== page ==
One more on the Future Planet towards carbon-free logistics

To demonstrate the strength of electric vehicles, Qantas and Tesla conducted a world first, where the all-electric car successfully towed the Dreamliner as part of a Guinness World Record attempt, as the heaviest tow by an electric production passenger vehicle.

DHL Supply Chain has joined in a partnership with Qantas through its Future Planet program to make its supply chain carbon neutral, for and together with its customers and business partners.
DHL invited its Australian customers to contribute to the cause based on their emissions, on World Environment Day last week, ensuring all warehousing and DHL road transport operations are carbon neutral well into 2019.
CEO of DHL Supply Chain Australia & New Zealand Saul Resnick said: “We are dedicated to our environment conservation responsibilities and take them very seriously. We intend to reduce all logistics-related emissions to zero by 2050. This is a step to help offset for the short term; our long-term goals will continue to focus on reducing the emissions altogether. We are very proud to share the same principles with our customers and appreciate their dedicated support towards the cause and the program.”

Qantas’ Future Planet program has already offset over three million tonnes of carbon emissions over the past ten years, with the help of participating organisations that contribute towards verified carbon offset projects that collectively help nourish communities while mitigating environmental impact. DHL’s warehousing and road transport will, along with its customers, join the initiative and continue to contribute to the Australia-wide cause.
Goodman Group is a partner of DHL, sharing the common goal and sentiment of offsetting its carbon footprint and giving back to the community and is excited to support this initiative. General manager of the Goodman Group Australia Jason Little said: “We feel great about being able to do our part in cleaning the climate and creating a sustainable future for Australia. Qantas’ Future Planet program aligns very closely with our organisational values and we are very excited to be a part of this cause.”
DHL’s continued efforts towards cutting its carbon footprint has achieved significant carbon efficiency goals in the recent years. These efforts include solar panel installations, use of natural light, solar reflective paint, and heating and energy-saving lighting amongst other initiatives, to reduce CO2 emissions in warehousing.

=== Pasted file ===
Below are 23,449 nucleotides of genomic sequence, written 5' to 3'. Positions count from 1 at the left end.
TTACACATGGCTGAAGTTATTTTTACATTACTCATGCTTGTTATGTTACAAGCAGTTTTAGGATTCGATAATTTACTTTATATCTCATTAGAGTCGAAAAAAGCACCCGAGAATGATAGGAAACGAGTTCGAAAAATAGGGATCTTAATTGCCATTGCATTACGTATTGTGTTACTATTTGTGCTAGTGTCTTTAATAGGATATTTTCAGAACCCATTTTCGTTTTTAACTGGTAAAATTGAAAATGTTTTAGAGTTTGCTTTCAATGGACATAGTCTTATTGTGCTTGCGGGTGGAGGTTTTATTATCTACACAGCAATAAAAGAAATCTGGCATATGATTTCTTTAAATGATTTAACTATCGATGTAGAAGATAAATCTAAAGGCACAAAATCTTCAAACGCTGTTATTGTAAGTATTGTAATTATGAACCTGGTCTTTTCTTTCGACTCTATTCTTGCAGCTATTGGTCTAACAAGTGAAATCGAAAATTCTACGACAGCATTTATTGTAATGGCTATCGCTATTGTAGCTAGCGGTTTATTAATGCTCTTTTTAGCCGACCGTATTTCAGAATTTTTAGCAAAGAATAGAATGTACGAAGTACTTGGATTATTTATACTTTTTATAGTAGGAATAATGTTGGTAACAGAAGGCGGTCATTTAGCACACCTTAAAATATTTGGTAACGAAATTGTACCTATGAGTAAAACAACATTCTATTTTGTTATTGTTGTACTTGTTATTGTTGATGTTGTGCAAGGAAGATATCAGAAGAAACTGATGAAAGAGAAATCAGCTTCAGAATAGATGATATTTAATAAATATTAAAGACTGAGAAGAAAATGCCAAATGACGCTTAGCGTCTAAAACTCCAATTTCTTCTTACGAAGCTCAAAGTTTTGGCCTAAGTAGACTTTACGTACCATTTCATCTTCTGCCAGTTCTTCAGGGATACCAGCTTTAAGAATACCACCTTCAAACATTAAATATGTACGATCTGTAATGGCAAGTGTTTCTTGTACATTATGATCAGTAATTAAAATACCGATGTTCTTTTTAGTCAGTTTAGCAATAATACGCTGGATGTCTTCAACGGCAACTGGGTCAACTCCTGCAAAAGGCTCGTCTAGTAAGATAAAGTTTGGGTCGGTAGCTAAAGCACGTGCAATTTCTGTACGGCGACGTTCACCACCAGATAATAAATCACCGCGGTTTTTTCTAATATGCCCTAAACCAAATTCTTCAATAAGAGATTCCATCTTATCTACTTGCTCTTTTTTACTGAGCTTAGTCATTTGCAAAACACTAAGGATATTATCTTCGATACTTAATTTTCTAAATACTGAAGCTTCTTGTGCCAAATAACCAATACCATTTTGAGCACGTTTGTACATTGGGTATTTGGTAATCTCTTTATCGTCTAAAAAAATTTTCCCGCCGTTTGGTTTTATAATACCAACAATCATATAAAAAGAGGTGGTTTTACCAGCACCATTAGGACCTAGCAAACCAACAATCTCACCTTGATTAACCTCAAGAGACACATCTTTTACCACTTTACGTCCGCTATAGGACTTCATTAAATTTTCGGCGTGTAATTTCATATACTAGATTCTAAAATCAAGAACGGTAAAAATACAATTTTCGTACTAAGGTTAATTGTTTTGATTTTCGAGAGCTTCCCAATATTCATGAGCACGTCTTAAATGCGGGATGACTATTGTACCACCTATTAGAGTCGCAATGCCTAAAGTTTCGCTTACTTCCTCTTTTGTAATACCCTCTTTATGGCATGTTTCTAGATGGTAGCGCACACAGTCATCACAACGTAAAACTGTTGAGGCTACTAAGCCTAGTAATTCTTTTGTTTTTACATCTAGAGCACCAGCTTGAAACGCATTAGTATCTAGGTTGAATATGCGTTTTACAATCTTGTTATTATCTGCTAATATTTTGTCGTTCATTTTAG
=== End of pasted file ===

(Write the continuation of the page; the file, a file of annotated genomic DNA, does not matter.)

“Through our GoGreen initiatives, DHL is working towards reducing all logistics-related emissions to zero by the year 2050. To support this mission, we have set an interim goal to increase our carbon efficiency by 50 per cent compared to 2007 levels by 2025,” Saul added.

Apple software engineer joins Tesla autonomous driving project

Electric carmaker Tesla Motors has hired software engineer Chris Lattner to oversee its Autopilot self-driving program.
Autopilot is a hardware and software system already in use in Tesla vehicles. It allows self-driving in some situations, though drivers must keep their hands on the steering wheel.
In mid-2016, Tesla CEO Elon Musk announced the company’s intention to look further into autonomous truck technology. In November, Tesla CEO Elon Musk made headlines when he stated his vision of the future of the road transport industry and the role of the truck driver – he predicts that fleets of the future will be autonomous and controlled remotely by fleet managers.
Although Musk conceded that self-driving technology will not become ubiquitous until years after the technology achieves full competence, with the acquisition of Lattner, previously one of Apple’s key software engineers, the company is one step closer to that all-important competence. Until now, the Autopilot system has been guided by Jinnah Hosein, Software Chief of aerospace transport manufacturer SpaceX, but it lacked a full-time leader.

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